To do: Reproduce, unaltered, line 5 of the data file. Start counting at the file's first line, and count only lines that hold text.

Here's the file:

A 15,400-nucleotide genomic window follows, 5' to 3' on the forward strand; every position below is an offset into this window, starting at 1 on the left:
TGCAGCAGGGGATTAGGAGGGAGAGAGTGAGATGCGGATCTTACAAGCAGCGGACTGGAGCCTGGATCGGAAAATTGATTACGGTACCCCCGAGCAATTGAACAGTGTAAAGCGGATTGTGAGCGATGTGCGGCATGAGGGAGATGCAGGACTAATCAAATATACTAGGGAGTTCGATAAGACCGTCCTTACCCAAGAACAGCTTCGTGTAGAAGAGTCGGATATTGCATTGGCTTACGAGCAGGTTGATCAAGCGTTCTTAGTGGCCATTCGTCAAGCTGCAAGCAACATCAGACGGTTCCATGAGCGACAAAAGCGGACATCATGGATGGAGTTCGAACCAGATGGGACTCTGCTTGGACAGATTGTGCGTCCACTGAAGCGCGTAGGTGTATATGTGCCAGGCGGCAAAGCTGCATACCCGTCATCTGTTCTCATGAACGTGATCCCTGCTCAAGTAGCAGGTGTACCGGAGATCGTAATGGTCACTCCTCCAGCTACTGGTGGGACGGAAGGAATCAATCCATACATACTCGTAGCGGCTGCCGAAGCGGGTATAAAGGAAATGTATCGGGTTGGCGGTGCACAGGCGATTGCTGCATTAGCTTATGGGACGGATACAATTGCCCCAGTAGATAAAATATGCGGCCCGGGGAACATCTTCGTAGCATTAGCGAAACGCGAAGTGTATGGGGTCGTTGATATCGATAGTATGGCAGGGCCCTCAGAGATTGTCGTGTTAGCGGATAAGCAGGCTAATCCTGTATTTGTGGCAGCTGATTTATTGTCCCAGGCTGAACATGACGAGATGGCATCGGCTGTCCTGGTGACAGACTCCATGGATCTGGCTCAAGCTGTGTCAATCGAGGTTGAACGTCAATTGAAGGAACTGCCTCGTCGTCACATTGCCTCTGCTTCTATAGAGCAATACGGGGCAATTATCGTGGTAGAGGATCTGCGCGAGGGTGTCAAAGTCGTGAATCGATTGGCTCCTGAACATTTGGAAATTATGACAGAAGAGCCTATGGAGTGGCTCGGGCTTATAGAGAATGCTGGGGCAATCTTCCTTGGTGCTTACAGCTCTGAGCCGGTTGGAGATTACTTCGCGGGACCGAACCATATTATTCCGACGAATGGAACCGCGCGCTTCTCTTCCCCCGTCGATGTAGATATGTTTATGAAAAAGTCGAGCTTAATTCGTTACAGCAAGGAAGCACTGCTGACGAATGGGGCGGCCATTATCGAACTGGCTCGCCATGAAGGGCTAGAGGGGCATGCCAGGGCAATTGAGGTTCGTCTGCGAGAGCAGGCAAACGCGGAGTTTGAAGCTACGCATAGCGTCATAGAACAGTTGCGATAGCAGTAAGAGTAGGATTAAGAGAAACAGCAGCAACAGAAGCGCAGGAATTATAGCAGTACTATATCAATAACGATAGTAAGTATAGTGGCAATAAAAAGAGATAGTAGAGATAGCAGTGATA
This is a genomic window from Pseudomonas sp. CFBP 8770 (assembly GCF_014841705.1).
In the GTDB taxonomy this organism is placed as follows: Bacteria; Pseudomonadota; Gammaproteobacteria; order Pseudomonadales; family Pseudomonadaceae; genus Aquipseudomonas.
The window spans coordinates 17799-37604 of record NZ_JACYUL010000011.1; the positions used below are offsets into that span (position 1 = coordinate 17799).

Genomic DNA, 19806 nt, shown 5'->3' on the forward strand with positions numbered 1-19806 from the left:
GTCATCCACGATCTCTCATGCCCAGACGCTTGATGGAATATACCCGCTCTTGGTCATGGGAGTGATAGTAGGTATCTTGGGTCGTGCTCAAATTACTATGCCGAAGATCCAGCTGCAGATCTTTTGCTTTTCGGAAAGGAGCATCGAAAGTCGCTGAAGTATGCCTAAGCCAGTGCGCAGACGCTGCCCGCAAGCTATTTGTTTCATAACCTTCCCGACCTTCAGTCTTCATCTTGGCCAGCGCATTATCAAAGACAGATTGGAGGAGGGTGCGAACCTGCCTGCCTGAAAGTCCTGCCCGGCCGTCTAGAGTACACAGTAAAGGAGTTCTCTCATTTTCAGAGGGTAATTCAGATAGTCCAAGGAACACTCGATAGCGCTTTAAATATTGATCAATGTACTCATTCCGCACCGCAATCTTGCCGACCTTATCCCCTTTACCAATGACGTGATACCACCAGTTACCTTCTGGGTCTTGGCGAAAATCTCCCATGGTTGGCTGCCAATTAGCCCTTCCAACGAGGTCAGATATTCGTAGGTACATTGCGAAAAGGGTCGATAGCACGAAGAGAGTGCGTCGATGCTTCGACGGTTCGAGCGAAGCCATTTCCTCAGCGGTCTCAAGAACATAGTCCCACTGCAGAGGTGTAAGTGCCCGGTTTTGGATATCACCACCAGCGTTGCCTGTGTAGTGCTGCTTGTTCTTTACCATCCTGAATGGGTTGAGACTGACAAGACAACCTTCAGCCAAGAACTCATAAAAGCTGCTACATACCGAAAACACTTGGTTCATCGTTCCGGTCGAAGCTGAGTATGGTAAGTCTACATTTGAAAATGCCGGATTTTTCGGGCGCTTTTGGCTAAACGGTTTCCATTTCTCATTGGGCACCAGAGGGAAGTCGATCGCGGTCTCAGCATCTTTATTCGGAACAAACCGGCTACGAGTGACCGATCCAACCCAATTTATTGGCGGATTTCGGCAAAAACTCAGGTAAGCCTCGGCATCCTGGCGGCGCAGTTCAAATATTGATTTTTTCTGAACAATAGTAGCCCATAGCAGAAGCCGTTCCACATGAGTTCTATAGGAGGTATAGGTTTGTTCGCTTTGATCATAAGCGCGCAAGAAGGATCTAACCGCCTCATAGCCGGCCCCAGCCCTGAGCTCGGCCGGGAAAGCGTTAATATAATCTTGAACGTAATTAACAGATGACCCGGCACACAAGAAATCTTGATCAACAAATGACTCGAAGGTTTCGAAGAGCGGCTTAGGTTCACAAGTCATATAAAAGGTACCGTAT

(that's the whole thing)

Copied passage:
The window spans coordinates 17799-37604 of record NZ_JACYUL010000011.1; the positions used below are offsets into that span (position 1 = coordinate 17799).